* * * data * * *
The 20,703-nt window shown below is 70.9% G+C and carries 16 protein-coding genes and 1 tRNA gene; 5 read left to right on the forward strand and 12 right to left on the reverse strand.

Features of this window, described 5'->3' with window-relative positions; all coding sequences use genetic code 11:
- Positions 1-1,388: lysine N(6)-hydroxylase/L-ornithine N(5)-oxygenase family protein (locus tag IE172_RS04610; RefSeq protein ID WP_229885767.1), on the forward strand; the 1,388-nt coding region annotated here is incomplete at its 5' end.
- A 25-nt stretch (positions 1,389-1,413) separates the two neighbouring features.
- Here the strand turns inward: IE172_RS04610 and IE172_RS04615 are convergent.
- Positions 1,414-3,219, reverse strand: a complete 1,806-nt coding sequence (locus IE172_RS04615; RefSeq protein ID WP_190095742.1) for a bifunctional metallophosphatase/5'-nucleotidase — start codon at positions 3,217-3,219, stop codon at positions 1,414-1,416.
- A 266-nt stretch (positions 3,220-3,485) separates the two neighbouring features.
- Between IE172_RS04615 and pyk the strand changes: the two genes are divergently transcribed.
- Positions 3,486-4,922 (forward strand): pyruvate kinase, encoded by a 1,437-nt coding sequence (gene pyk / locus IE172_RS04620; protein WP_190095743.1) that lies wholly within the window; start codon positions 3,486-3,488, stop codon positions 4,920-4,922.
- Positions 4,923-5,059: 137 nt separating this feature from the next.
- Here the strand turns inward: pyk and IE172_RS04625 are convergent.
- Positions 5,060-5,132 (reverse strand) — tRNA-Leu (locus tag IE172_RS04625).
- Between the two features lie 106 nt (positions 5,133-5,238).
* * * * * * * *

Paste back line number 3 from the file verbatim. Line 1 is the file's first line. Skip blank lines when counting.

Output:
- Positions 1-1,388: lysine N(6)-hydroxylase/L-ornithine N(5)-oxygenase family protein (locus tag IE172_RS04610; RefSeq protein ID WP_229885767.1), on the forward strand; the 1,388-nt coding region annotated here is incomplete at its 5' end.